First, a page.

The 2005 Saint Paul mayoral election in the U. S. state of Minnesota held a scheduled primary election on the 13th of September and a general election on the 8th of November. Kelly was the mayor of Saint Paul, Minnesota from in 2001, he won the office in 2001 by just 403 votes in a tight race with a city councilman. As mayor, he was noted for his efforts to increase the minimum wage and create and retain high-paying jobs. During Kelly's term in office, his political views and several appointments generated controversy. In 2004, he rankled fellow Democrats by endorsing and campaigning for President George W. Bush's re-election. According to critics, his conservative views, which may have been intended to garner support from Republicans and independents, undermined his constituent base in the Democratic Party. An unsuccessful grassroots campaign to recall him was launched shortly after his announcement in support of Bush's re-election effort. In 2005, one of Kelly's appointees, Sia Lo, head of the criminal division of the city attorney's office, was reported to be at the center of an investigation into alleged corruption in a city development deal which focused on a new Hmong funeral home on the city's West Side.

Lo was never charged. The top two getters advanced to the November 8th general election

Ward Cove, Alaska

Ward Cove is an unincorporated community in Ketchikan Gateway Borough, United States. Its elevation is 164 feet. Although it is unincorporated, it has a post office, with the ZIP code of 99928; this village is an extension of the settlement area of Ketchikan northwest along the highway. A saltery was established in Ward Cove in 1883-84 by W. W. Waud. Eugene Wacker was first postmaster of the Wacker post office, established 1920; the post office name was changed to Wards Cove in 1951 and to Ward Cove in 1954. The village population was 57 at the 1930 census; the name "Ward Cove" was declared official in 1966 by the Board on Geographic Names. The settlement lies on the northern shore of Ward Cove, at the southwestern end of Revillagigedo Island, 4½ mi northwest of Ketchikan. Ward Cove first appeared on the 1930 U. S. Census as the unincorporated village of "Wacker City." In 1940, the census bureau listed all settlements outside of the incorporated cities of Ketchikan and Saxman that could be reached by road on Revillagigedo Island as "Tongass Highway System", which had 494 residents.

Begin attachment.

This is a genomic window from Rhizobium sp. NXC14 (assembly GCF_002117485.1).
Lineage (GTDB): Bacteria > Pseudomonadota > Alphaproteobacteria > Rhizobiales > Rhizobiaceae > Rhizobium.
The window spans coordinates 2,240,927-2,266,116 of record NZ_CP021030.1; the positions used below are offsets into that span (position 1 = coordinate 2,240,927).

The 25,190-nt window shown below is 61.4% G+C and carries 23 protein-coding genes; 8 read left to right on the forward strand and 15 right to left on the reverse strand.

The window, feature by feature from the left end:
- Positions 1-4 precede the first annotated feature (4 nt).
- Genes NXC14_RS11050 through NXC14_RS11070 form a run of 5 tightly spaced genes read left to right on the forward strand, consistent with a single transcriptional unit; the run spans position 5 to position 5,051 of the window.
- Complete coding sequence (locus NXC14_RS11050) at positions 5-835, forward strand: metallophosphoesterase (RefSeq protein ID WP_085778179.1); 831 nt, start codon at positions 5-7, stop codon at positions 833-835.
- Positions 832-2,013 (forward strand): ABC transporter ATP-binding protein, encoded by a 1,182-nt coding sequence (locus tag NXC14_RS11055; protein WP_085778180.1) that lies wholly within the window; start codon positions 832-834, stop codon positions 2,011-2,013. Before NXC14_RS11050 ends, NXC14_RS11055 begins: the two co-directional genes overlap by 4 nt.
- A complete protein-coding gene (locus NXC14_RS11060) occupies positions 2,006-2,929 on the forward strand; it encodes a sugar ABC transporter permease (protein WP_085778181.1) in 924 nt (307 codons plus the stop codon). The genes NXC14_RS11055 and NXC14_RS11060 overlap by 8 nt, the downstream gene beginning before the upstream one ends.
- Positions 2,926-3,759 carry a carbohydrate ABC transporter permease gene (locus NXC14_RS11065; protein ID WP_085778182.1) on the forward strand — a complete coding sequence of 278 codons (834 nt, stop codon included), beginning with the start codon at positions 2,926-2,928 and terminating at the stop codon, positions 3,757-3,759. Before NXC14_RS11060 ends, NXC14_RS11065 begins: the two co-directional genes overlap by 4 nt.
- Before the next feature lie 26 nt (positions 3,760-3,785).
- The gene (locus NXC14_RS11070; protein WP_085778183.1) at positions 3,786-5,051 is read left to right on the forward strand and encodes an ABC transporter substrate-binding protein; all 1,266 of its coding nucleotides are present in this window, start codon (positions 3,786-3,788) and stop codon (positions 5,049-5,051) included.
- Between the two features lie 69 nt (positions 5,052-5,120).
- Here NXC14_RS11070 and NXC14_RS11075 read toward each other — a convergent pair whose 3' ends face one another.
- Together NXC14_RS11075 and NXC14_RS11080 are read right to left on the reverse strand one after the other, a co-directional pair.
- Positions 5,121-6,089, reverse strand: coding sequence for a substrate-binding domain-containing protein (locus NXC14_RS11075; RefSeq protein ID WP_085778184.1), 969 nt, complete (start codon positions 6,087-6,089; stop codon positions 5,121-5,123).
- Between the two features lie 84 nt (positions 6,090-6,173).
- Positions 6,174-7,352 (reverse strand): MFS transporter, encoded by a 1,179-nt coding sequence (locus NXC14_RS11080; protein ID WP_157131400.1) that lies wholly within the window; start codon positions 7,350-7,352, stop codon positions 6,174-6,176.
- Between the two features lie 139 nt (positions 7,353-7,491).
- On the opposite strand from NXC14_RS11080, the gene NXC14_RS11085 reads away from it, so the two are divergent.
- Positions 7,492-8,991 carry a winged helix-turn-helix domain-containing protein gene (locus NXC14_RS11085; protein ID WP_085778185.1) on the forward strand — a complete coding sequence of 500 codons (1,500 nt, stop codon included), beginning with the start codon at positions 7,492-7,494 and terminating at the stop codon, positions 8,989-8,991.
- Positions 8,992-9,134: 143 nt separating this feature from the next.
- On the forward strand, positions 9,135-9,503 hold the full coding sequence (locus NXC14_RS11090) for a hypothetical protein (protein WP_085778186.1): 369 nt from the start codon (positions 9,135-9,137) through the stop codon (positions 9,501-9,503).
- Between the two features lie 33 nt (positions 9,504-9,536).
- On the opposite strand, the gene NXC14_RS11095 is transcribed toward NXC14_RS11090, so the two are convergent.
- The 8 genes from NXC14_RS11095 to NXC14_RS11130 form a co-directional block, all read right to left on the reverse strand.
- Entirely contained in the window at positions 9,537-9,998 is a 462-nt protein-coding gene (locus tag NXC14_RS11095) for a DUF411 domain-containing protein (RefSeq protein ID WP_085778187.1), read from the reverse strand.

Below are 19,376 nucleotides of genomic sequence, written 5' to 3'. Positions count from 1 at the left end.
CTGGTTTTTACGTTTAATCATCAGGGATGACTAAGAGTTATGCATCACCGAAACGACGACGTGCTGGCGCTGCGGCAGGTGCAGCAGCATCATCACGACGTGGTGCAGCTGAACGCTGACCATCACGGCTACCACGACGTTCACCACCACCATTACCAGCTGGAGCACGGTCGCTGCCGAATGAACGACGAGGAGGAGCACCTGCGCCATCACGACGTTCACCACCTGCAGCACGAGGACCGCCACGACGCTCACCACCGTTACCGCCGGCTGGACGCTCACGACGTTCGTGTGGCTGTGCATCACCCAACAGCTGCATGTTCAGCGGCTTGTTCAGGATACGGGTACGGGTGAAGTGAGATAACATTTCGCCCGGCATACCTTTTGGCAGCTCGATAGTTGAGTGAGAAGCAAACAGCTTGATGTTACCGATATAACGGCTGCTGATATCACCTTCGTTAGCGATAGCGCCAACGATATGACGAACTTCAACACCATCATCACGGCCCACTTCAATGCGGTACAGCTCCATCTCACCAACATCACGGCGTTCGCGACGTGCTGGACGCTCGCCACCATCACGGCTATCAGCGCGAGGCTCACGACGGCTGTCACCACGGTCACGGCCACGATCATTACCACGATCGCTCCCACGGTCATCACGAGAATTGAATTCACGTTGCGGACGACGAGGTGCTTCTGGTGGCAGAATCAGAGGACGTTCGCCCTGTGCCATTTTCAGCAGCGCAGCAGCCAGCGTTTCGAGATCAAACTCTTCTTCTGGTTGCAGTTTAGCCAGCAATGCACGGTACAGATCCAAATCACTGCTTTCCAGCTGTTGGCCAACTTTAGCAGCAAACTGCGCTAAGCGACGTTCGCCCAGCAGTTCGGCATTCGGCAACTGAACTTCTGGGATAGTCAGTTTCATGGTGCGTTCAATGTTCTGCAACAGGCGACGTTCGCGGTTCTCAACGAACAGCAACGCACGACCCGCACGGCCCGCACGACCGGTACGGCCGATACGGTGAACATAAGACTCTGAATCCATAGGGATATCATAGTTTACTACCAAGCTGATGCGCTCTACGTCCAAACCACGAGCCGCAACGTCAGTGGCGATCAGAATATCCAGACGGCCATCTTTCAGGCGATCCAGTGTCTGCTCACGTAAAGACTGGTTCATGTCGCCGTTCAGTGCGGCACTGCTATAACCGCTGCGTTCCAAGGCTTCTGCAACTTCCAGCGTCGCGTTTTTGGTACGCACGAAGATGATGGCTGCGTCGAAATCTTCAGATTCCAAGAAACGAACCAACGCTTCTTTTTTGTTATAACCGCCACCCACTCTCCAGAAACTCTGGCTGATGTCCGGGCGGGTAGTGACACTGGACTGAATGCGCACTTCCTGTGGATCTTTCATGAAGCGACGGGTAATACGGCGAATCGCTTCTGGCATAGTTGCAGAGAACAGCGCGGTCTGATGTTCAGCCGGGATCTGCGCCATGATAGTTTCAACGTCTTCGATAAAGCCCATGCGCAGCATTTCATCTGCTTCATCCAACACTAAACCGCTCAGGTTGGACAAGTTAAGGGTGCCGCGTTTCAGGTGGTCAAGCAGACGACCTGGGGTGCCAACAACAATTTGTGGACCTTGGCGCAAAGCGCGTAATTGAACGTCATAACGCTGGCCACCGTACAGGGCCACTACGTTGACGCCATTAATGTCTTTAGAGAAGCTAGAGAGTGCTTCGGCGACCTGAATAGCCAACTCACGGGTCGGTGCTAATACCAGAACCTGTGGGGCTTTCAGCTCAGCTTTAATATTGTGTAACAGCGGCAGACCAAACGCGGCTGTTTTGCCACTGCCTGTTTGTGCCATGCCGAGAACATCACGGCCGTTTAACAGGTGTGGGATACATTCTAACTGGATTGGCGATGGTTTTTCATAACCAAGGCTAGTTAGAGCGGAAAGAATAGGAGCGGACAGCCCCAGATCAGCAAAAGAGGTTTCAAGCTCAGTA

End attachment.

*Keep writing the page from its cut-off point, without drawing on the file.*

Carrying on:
It did not report in 1950. In 1960, it returned as Wards Cove. In 1970, it was shortened to Ward Cove. In 1980, Ward Cove along with 6 other locales were placed into the newly-created census-designated place of "North Tongass Highway", which had 1,722 residents. In 1990, it and all 6 other CDP's within Ketchikan Gateway Borough. Aside from a southeastern portion of the former North Tongass Highway CDP being annexed into the city of Ketchikan, most of these locales, including Ward Cove, have not been counted within a city or CDP since 1980